Both feed-in-tariffs and competitive auctions are playing an important role in procuring on-grid renewable energy for Sub-Saharan African countries.
Innovative energy solutions are needed to help address Africa’s infrastructure shortfall, which has resulted in over 600 million Africans that still lack electricity access. In response, a number of countries in the Sub-Saharan African region now encourage greater involvement of Independent Power Producers (IPPs) through various renewable energy policies and support programs. These policies and programs are often uniquely designed and customized for capacity needs and available resources of the region.
High risk with procuring energy projects through once-off government concessions
While once-off negotiated concessions between governments and IPPs are still common, this approach comes with many risks when not coordinated with holistic infrastructure plans and can result in long-term overpriced contracts for electricity. Fly-by-night developers may be the first to approach local government and push for a project, but government has a responsibility to compare that project to the cost of alternative procurement options and its impact on rate-payers. A more organized approach to procuring renewables is often needed to ensure the best projects are transparently chosen and built.
The two most common and successful programs enabling renewable energy IPPs in the region to date have involved either a competitive auction with long-term power purchase agreements, or renewable energy feed-in-tariffs (REFiT) for various generation options. These programs come with their own unique pros and cons.
Feed-in-tariffs are more commonly used for small to medium scale projects
REFiTs tend to be simpler and work better for small/medium scale projects (e.g. <20MW) where the cost of a competitive auction program isn’t justified. For example, Kenya has had a feed-in-tariff for several years and differentiates tariff amounts based on project capacity (typically above or below 10MW) and resource/technology used.
REFiTs, however, rely on accurate cost estimates for tariffs, which can be challenging for rapidly advancing technologies like solar PV. To resolve this, Uganda opted to replace its solar REFiT with a competitive auction early this year to keep up with dramatic price drops seen in the industry in recent years.
Zambia is also diversifying its energy mix and published draft REFiT rules in Sep 2015 for small/medium scale projects (<20MW). While most renewable energy resources are included, the program details have yet to be finalized. Further clarification is also needed on how the program will integrate with other initiatives in the country like the World Bank’s IFC Scaling Solar Initiative (2 x ~50MW Solar PV projects likely procured through PPP auction) and KfW’s potential Global Energy Transfer Feed-in-Tariff (likely to be a top-up to existing REFiT values as in Uganda). Regardless, Zambia’s president sounds committed to renewables, and solar in particular, announcing his intent to procure 600MW of solar as quickly as possible. This urgency is understandable, given the current drought’s impact on hydropower output and economic impacts of load shedding in Zambia.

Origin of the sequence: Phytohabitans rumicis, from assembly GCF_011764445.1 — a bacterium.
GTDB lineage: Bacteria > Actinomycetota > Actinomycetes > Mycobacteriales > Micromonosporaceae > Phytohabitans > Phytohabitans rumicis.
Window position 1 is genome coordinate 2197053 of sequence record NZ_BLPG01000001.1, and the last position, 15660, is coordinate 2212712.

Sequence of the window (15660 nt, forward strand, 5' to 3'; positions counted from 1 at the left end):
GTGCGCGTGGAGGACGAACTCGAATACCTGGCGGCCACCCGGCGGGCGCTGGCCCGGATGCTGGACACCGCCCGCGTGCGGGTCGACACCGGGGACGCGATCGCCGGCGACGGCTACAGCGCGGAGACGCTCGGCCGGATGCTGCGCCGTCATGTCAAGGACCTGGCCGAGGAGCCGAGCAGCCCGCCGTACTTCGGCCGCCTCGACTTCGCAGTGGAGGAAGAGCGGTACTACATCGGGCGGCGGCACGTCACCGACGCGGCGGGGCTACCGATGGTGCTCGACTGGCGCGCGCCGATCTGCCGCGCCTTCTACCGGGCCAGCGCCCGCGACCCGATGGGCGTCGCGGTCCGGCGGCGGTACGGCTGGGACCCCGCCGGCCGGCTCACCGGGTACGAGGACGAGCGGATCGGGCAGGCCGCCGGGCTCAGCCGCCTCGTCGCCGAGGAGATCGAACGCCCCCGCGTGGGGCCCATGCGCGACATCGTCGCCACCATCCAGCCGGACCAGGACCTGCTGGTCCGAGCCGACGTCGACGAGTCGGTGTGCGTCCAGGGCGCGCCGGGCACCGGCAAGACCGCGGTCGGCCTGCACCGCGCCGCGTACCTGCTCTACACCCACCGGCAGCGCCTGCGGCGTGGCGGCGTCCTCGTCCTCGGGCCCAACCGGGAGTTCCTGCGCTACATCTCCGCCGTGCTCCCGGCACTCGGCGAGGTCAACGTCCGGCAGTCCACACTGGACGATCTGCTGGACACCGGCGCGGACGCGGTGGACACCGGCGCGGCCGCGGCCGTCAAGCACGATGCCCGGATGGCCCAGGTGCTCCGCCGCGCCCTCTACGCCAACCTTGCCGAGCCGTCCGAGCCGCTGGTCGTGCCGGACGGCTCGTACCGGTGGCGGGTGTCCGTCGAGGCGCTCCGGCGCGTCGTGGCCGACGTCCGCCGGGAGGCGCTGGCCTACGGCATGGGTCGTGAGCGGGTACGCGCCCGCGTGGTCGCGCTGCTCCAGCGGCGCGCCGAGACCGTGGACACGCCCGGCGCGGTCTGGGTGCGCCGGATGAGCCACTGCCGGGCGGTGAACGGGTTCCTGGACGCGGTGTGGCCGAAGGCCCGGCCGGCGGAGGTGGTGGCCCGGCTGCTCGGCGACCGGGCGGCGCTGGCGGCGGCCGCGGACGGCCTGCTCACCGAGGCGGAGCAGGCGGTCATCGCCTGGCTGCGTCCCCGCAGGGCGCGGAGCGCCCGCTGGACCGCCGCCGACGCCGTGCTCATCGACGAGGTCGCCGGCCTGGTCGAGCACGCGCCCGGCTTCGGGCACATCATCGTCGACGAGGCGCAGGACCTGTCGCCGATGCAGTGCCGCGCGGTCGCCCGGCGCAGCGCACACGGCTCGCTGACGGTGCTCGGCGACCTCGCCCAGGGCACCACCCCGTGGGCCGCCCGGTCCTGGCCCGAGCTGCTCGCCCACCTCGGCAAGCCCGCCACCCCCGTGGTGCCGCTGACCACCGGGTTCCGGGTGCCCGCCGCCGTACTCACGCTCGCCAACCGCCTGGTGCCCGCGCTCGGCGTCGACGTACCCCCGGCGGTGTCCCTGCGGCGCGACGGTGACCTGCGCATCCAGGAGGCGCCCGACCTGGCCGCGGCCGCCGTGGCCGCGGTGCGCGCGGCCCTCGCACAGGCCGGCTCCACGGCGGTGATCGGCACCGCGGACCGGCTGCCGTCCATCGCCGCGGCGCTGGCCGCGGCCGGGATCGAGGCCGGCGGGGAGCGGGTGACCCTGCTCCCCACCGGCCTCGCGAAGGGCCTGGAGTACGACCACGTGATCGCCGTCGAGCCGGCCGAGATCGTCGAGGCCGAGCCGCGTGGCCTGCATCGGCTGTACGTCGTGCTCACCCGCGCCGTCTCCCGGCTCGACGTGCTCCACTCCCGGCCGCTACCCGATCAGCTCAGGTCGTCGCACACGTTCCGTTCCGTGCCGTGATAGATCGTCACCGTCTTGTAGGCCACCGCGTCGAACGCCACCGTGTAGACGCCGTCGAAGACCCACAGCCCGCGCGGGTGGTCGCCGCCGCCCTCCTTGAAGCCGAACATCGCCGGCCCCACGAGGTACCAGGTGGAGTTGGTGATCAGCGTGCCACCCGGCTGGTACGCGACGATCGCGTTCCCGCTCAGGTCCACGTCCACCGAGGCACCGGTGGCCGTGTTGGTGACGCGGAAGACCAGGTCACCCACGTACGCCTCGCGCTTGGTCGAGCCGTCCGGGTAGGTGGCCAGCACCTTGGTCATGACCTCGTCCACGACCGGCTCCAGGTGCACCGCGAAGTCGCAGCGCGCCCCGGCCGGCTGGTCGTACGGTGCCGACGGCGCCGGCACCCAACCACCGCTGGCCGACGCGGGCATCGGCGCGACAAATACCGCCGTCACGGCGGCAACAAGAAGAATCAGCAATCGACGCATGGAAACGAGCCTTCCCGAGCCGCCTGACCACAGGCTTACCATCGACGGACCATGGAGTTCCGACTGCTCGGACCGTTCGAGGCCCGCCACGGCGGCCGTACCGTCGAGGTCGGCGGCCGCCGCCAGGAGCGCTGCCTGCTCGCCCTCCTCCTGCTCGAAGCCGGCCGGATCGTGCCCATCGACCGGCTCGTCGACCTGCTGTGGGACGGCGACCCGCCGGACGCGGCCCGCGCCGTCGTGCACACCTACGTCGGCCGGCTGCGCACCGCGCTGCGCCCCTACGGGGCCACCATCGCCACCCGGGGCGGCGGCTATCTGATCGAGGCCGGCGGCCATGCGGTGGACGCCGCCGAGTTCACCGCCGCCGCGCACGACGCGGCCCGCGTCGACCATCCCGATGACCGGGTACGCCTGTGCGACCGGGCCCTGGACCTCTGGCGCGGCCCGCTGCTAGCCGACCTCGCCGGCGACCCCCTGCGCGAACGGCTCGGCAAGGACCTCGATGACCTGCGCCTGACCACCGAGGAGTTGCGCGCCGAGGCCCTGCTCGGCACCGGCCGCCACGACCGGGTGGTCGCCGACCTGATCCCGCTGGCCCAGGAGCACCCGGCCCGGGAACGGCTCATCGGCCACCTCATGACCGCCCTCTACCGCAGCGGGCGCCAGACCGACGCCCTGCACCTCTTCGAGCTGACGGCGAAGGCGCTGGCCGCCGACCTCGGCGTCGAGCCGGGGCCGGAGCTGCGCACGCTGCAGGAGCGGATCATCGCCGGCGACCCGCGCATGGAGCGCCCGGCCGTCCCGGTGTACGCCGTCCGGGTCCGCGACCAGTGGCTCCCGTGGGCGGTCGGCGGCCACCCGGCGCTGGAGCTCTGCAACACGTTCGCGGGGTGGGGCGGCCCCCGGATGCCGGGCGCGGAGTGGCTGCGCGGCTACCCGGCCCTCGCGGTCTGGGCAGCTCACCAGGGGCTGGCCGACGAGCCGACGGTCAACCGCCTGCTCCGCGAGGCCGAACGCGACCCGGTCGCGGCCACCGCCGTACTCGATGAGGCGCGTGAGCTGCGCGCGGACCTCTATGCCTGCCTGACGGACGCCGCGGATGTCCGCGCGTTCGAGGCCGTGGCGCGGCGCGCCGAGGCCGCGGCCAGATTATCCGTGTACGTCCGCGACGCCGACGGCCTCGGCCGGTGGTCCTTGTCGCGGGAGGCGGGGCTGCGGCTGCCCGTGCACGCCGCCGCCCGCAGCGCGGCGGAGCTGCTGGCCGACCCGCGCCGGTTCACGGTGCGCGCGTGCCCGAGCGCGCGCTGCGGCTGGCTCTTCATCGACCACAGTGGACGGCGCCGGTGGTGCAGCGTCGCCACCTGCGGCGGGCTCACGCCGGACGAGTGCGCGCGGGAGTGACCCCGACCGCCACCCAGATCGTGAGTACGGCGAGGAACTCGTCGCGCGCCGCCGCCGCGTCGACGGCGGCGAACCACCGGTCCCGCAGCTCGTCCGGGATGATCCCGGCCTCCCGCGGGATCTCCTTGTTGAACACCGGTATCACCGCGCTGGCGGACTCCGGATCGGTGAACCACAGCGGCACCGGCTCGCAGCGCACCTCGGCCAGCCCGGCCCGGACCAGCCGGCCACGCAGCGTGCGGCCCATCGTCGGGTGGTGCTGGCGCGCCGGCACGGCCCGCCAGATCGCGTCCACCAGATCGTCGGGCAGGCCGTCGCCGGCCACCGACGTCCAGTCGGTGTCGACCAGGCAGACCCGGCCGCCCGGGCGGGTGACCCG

Embedded generation tariffs are another form of REFiT for small-scale generation and often used as an alternative to net-metering in some regions such as South Africa. Several municipalities in South Africa currently have an embedded generation tariff for small-scale projects (<1MW). These amounts vary by municipality and are adjusted annually with regulatory approval. South Africa’s National Energy Regulator (NERSA) solicited feedback in early 2015 on a consultation paper for national embedded generation regulatory rules, and while release of the final rules has been delayed they’re expected to be published before the end of the year.
Auctions encourage price competition and work well for larger utility-scale projects
Competitive auctions, like South Africa’s Renewable Energy IPP Procurement Program (REIPPPP), have been very successful at incentivizing competitive prices and attracting international investment from IPPs despite some delays. Auctions, however, are costly for both the administrator and bidders, so only large utility-scale project (e.g. >20MW) are often worthwhile. Projects from the REIPPPP tended to be fairly large with averages of 68MW for solar PV and 111MW for wind projects in Round 4. Auctions can also create a challenge for T&D expansion, as projects tend to locate near the resource rather than near customers. The Northern Cape, with significant solar resource, now hosts the most solar capacity from South Africa’s auction.
While competitive auctions have lately proven more successful at ensuring fair PPA prices especially for large-scale projects, both REFiTs and auctions will continue to play an important role for Sub-Saharan Africa’s energy sector in coming years if rolled out in a stable and transparent way. In addition, governments that want to rapidly address infrastructure shortfalls in the region should remove regulatory barriers to customer-sited generation (both on and off grid), and encourage greater grid flexibility for distributed energy resources that add the most value for its citizens.
Note: This article originally appeared in Engineering News Oct 23-29 2015 edition and a variation is included here for reference. Please see their website for more details: http://www.engineeringnews.co.za/
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